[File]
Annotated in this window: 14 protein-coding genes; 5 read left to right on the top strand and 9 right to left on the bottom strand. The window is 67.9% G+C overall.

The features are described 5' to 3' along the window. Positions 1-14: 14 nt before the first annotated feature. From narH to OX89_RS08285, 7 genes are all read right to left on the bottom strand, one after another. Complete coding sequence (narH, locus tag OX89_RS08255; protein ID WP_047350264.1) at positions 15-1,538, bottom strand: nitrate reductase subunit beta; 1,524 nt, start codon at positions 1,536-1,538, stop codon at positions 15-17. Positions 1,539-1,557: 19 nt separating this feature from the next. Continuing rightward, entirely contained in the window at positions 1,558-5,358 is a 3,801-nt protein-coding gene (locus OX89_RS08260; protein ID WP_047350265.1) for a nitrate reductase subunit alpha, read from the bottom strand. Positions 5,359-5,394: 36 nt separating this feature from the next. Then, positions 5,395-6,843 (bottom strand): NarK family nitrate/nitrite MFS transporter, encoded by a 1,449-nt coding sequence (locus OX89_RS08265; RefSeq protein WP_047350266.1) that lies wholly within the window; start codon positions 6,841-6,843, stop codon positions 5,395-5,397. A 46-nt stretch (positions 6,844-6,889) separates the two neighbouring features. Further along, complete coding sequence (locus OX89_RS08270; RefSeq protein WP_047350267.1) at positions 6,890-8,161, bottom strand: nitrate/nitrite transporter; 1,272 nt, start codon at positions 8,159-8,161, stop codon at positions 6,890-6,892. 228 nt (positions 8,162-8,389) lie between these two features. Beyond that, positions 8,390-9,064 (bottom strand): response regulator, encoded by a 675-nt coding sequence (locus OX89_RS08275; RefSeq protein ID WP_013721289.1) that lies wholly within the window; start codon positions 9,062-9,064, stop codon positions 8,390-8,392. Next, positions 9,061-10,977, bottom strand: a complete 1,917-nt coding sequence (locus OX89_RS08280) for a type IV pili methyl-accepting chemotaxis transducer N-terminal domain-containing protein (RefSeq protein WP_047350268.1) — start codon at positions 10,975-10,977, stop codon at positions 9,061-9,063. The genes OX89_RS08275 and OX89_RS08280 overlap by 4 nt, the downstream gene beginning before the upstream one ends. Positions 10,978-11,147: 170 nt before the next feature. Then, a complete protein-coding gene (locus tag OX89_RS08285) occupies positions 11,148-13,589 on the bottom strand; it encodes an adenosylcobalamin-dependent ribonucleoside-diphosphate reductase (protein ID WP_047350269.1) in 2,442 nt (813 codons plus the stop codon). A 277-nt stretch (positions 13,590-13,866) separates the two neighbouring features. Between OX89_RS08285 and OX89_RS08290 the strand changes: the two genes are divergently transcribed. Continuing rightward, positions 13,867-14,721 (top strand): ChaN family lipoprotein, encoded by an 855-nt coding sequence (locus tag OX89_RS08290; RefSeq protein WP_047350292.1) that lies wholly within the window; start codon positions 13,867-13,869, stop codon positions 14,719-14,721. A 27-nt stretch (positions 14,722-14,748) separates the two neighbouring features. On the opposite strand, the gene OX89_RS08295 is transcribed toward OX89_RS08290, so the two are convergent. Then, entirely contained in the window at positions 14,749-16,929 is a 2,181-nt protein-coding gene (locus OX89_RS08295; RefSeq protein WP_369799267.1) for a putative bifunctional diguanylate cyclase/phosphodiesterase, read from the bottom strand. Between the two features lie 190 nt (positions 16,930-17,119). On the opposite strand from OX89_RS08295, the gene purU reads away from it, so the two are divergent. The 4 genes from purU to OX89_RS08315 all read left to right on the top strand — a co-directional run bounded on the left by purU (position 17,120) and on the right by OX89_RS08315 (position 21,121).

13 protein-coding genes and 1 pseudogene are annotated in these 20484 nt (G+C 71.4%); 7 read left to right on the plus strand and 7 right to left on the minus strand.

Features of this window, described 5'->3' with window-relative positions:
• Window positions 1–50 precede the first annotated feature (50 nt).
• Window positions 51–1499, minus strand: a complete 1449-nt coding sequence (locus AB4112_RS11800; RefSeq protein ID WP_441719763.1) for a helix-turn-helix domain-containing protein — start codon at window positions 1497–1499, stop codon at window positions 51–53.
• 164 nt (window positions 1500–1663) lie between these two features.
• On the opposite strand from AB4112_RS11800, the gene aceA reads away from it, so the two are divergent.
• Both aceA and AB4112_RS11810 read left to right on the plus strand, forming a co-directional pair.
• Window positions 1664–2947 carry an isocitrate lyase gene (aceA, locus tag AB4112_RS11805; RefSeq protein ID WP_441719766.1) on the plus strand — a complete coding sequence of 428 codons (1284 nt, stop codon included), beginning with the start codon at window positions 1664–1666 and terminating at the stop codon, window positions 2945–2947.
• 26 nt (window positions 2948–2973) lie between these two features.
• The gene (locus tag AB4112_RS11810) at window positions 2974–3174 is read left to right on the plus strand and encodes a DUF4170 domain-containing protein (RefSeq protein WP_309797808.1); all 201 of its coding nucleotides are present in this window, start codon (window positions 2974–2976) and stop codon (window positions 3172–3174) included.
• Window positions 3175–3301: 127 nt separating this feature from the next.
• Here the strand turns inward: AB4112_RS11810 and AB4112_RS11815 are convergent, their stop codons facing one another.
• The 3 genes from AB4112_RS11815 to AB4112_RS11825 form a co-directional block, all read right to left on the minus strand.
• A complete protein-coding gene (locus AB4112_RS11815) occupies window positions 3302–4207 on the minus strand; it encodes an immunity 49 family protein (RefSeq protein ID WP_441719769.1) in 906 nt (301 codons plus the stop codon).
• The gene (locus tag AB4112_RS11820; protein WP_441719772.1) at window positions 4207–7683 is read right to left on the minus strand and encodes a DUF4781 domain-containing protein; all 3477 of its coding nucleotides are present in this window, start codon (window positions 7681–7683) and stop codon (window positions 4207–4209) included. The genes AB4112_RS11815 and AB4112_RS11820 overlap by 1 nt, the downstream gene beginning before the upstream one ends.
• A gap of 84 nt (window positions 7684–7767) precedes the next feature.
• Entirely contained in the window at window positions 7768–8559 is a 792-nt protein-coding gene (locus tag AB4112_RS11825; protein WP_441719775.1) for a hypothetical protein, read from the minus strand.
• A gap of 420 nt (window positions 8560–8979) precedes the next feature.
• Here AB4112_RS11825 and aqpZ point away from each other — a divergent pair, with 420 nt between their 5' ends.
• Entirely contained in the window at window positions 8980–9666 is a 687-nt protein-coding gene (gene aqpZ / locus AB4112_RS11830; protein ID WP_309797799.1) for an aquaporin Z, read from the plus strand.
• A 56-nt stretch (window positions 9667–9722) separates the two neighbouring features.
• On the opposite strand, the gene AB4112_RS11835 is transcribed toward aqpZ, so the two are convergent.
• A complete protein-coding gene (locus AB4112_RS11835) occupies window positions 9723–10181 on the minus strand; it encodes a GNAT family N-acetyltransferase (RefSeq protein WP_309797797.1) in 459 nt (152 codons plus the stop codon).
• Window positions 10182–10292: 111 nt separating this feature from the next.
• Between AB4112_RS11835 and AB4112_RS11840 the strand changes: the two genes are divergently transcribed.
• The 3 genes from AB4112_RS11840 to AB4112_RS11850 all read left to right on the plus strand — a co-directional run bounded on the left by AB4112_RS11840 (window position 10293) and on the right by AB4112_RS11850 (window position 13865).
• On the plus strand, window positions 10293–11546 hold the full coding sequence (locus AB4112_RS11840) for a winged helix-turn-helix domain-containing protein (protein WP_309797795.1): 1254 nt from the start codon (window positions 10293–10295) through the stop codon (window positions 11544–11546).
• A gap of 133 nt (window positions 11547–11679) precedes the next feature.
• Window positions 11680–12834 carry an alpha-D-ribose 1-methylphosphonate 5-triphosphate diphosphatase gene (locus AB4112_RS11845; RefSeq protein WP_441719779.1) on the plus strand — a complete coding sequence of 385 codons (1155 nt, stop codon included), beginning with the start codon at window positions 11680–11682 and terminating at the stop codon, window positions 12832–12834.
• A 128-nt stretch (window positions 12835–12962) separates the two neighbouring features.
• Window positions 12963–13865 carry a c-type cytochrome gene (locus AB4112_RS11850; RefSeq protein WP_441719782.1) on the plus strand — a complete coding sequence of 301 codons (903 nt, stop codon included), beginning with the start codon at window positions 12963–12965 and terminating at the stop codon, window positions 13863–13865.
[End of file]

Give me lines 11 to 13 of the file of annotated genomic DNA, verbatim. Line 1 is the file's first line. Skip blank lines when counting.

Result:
• 26 nt (window positions 2948–2973) lie between these two features.
• The gene (locus tag AB4112_RS11810) at window positions 2974–3174 is read left to right on the plus strand and encodes a DUF4170 domain-containing protein (RefSeq protein WP_309797808.1); all 201 of its coding nucleotides are present in this window, start codon (window positions 2974–2976) and stop codon (window positions 3172–3174) included.
• Window positions 3175–3301: 127 nt separating this feature from the next.